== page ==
VOLTAIRE (François-Marie Arouet), Candide and Other Stories. Translated by Roger Pearson. Oxford and New York: The World’s Classics (Oxford University Press), 1990.
Original citation: Candide, ou l’Optimisme. Traduit de l’allemand de Mr le docteur Ralph. [Cramer: Geneva, Switzerland], 1759; first condemned in Italian: Candido, o l’Ottimismo del signor Dottor Ralph tradotto in italiano. [Geneva], 1759.
Condemned: May 24, 1762.
§2: Books including any heresy or schism attempting to destroy religious orthodoxy;
§3: Books that attempt to attack religion or good morals;
§6: Books that scorn or ridicule the Church or Catholic dogma in any way;
§9: Books which professedly discuss, describe, or teach impure and obscene topics.
‘Let’s get down to work and stop all this philosophizing,’ said Martin. ‘It’s the only way to make this life bearable.’ (99)
Confession time: Despite many years of literature courses at various levels, I had never read anything by the world-renowned Voltaire until I got around to reviewing Candide for this site. If you had asked me a few months ago what I assumed Voltaire’s work to be like, I might have shrugged and said, “I don’t know. French?” I had literally no idea. As an aspiring “man of letters,” I should probably be ashamed of myself.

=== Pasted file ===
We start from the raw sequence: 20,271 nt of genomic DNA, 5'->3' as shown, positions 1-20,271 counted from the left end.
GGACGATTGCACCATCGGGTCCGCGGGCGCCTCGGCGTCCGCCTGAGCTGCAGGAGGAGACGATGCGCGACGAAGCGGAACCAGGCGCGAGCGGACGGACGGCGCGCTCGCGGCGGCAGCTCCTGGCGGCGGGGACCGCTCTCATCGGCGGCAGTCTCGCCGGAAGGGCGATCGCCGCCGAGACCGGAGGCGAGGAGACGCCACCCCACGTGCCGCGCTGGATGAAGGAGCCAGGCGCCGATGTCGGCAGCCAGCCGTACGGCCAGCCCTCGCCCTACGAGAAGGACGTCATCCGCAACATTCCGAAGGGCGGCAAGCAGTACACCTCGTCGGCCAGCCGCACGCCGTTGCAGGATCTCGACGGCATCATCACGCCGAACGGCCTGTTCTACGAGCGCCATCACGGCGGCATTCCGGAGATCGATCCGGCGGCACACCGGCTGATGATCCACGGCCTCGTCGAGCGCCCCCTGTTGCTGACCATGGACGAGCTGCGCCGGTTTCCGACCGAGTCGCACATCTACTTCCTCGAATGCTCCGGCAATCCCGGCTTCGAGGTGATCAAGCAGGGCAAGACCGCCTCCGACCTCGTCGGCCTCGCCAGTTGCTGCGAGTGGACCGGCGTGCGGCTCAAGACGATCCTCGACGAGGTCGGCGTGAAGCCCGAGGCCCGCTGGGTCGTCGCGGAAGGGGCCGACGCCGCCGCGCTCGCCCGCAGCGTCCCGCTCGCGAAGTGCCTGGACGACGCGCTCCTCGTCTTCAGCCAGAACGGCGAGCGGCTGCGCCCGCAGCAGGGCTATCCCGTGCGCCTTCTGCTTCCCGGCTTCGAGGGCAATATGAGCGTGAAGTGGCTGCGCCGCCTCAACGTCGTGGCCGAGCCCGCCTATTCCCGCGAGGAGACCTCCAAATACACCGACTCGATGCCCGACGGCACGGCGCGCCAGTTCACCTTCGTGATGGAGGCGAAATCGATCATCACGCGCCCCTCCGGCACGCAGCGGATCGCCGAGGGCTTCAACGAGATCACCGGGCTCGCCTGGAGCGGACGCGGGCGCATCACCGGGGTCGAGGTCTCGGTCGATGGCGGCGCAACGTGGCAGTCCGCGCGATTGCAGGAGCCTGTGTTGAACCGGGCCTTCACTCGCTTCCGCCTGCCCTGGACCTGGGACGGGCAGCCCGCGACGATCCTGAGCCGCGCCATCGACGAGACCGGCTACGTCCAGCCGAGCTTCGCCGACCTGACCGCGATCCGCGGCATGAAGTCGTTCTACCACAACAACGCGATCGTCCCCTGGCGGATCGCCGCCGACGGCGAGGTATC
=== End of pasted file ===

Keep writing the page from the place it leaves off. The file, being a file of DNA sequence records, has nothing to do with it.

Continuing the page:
Much to my delight, however, Candide, or Optimism happens to be an extremely entertaining and highly relevant book, even more than two hundred and fifty years after it was first published simultaneously in Paris, Geneva, Amsterdam, and Brussels. Within its first month of issue in 1759, at least 20,000 copies had been sold.
It’s also no wonder why Candide was placed on the Index, for Voltaire’s best-known novel is a rip-roaring satirical tale in which nothing is sacred. Translator Roger Pearson calls the story “a satire on systems” (xix): Religion (most notably the Catholic variety but others as well), politics, power, philosophy, science, and human nature in general are all fair game as the eponymous Candide encounters trials and tribulations throughout the known world, armed only with his zany old professor Pangloss’ go-to mantra that “all is well.” Hence the book’s subtitle: Optimism. What happens when such an ingenuous, upright German youth of dubious parentage is faced with barbarian invasion, shipwreck, the Inquisition, brutal 18th-century naval warfare, and — gasp — women? You’ll have to risk damnation and read it to find out.